Specialty of the House: Inside South Carolina's Soul Food Restaurants
Charleston's soul food cafés serve some of the South's most inspired cooking.
Enlarge Image Credit: Todd Coleman
No four-star restaurant offers bespoke cuisine to compare to lunch in the soul food cafés of Charleston, South Carolina. You'll spend no more than $10; plates and flatware will likely be disposable; and you'll drink sweet tea or lemonade instead of wine or beer, because alcohol, like loitering and swearing, is inappropriate in these places. Their humble locations may be far from the city's famously beautiful waterfront, but the meals you'll eat here are cooked by masters and are some of the South's most delicious.
From the street, with its dilapidated office chairs for outdoor furniture and colorful murals on its facade, Martha Lou's Kitchen is the last place you'd expect to find white tablecloth dining. But sure enough, we enter one afternoon, and Martha Lou Gadsden's daughter Debra leads us to a table covered by crisp, white linen. Altogether there are five tables in the restaurant, six if you include the one in back, where Debra sits and reads her Bible during leisure hours, seven if you also include the one nearest the kitchen, where Martha Lou and Debra position themselves so that Debra can rise to greet a new customer and Martha Lou can easily turn to the nearby stove. The tiny place is crowded with pictures of family and friends, a few encomia from the press, and a TV in the corner, tuned to a Christian network whose missionary message can barely be heard above the din of an conditioner that's propped up on a windowsill with a pepper shaker.
The menu is limited: fried chicken every day, plus a rotating repertoire of dishes that includes fried whiting, pork chops smothered in gravy, barbecued ribs, and stewed chitterlings, along with such sides as tomato-charged red rice and plain white rice, cabbage and collards, lima beans, okra soup, and corn bread. When we place an order for chicken and fish, Debra pauses a moment, looks us over, and says, "It's going to be a few minutes. We have to cook your meat. It's raw now." She waits for us to acknowledge that this is not fast food. It's nothing like it whatsoever.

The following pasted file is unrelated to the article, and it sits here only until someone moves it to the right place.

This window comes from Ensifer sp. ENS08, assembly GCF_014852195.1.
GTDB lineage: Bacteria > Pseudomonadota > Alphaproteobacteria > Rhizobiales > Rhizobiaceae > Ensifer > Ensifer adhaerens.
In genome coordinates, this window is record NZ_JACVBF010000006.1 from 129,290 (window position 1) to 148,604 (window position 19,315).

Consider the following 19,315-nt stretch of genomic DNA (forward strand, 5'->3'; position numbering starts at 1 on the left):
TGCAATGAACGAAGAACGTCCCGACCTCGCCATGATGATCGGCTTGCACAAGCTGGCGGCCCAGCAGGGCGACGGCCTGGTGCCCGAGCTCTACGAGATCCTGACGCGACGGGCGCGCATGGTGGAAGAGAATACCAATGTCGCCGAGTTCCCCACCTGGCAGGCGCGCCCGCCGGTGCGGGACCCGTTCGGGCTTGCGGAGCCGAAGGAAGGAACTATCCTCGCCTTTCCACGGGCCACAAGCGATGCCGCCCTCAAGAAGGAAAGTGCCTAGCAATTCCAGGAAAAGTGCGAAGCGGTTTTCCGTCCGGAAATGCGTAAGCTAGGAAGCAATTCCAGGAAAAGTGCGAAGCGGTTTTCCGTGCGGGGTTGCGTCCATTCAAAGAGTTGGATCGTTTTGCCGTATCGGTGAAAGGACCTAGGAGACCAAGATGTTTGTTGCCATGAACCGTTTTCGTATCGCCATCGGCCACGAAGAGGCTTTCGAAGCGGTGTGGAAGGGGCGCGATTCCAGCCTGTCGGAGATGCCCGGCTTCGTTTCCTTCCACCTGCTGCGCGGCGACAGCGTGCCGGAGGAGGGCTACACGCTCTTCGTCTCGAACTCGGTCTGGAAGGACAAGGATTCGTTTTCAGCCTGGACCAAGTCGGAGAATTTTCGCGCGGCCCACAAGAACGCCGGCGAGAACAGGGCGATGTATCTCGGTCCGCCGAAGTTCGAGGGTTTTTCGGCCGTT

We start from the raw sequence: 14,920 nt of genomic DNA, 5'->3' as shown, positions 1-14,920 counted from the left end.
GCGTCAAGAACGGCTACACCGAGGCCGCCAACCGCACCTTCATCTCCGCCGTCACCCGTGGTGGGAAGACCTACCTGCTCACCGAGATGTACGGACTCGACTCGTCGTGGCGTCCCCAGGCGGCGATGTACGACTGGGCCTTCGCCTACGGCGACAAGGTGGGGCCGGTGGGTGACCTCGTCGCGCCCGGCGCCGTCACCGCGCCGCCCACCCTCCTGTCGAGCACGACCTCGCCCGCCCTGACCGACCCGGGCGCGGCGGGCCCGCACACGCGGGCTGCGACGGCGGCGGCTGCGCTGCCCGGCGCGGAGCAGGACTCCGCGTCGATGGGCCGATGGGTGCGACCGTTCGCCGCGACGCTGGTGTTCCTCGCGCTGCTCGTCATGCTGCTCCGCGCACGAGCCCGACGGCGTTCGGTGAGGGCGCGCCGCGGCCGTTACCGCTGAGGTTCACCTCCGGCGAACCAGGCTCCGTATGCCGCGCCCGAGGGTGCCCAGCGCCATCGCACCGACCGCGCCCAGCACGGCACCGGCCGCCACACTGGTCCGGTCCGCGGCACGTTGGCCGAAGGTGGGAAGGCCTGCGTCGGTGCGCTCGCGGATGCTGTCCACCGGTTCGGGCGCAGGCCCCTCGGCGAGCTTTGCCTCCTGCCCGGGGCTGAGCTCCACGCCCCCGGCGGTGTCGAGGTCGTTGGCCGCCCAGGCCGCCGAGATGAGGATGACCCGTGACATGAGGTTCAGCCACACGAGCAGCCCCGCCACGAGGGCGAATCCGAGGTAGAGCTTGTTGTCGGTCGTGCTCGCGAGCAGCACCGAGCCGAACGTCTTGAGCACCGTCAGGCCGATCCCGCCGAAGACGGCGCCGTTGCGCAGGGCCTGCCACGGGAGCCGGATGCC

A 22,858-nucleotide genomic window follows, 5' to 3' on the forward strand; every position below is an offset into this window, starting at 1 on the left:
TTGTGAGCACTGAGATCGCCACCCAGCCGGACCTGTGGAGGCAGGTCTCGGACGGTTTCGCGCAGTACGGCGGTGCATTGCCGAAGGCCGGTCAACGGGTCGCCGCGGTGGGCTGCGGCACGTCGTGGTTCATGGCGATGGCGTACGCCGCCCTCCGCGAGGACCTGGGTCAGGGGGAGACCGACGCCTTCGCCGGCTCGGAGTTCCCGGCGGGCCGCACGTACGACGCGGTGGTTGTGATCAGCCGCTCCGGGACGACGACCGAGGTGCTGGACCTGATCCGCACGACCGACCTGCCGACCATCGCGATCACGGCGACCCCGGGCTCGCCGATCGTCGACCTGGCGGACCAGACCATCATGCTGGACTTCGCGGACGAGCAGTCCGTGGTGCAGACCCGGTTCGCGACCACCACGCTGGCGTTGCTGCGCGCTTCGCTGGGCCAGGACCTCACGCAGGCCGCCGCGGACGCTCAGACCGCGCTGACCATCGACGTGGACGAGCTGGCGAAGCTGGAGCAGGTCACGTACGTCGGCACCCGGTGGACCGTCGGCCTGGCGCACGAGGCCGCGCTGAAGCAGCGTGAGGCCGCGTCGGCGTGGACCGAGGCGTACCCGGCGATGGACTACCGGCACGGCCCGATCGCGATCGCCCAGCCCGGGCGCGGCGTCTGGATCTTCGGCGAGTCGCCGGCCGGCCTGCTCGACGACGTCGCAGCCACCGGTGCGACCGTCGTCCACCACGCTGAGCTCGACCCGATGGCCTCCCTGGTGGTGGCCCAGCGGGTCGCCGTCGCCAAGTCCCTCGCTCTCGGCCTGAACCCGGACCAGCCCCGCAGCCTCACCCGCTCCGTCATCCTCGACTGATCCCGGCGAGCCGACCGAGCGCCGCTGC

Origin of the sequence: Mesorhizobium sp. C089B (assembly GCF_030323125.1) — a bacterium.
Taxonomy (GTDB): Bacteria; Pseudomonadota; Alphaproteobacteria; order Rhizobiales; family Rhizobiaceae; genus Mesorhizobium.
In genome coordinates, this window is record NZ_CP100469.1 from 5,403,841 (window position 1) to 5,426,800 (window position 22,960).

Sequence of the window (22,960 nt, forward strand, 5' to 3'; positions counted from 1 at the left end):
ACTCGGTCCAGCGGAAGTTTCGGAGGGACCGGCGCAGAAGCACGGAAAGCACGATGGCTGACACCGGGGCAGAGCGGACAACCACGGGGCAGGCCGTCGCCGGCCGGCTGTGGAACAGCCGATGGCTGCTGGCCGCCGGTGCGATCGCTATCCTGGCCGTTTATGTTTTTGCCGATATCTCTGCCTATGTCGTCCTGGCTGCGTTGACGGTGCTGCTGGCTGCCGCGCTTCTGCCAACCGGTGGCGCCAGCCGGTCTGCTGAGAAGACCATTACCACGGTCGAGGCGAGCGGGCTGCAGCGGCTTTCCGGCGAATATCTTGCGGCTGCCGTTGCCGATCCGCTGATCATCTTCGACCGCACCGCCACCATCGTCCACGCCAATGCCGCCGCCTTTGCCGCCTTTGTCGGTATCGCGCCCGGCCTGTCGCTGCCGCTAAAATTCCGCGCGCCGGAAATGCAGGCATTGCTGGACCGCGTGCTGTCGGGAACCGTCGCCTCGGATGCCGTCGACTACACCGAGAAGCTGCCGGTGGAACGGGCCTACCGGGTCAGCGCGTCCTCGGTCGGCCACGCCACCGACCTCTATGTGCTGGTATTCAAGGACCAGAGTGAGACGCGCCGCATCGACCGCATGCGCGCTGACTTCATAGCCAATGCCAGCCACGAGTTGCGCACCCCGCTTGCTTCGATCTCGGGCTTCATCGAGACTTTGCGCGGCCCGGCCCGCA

We've been eating at Martha Lou's, and the city's other soul food cafés, for decades now, and we've come to realize that they're fundamental to the city's culinary identity. Their menus are rooted in the Gullah tradition—Gullah being the name given to slaves from West Africa who worked in the area's rice plantations and later settled in Charleston and the surrounding Lowcountry region. The Gullahs developed a magnificent makeshift cuisine of one-pot meals, transcendent seasonings, precision deep-frying, and countless iterations of okra soup (a relative of Creole gumbo, but with rice on the side instead of in the bowl) and perloo (sometimes called pilau or prioleau in Charleston), a slow-cooked, deeply flavored rice and meat stew. These traditions form the backbone of all Lowcountry cooking, even its fanciest incarnations; but it's in these cafés that you'll find the original essentials, including such low-on-the-hog delicacies as ham hocks, pigs' feet, tails, neck bones, and more.
We've always considered Charleston one of the country's most alluring eating destinations, with an astonishing variety of experiences, from moonlight oyster roasts to candlelight antebellum banquetsWe've always considered Charleston one of the country's most alluring eating destinations, with an astonishing variety of experiences, from moonlight oyster roasts to candlelight antebellum banquets. But on our most recent trip, the soul food cafés were our focus. We wanted to get into the kitchens, talk to the cooks and the customers, and savor this vital component of Southern food.
When our chicken and fish finally arrive, we determine that if Martha Lou's cooking has a signature, it's that everything is spiced, sugared, or otherwise seasoned to the max. Iced tea is shockingly sweet and shockingly lemony. Macaroni and cheese is less about palliation than excitement: the silky orange emulsion in which the noodles bask is flavored with hot peppers. The crust on the chicken and fish is salty, big-flavored, and a mighty chew. Bread pudding, a staple in local soul food restaurants and always listed among side dishes, is dense and sweet enough to pass as dessert.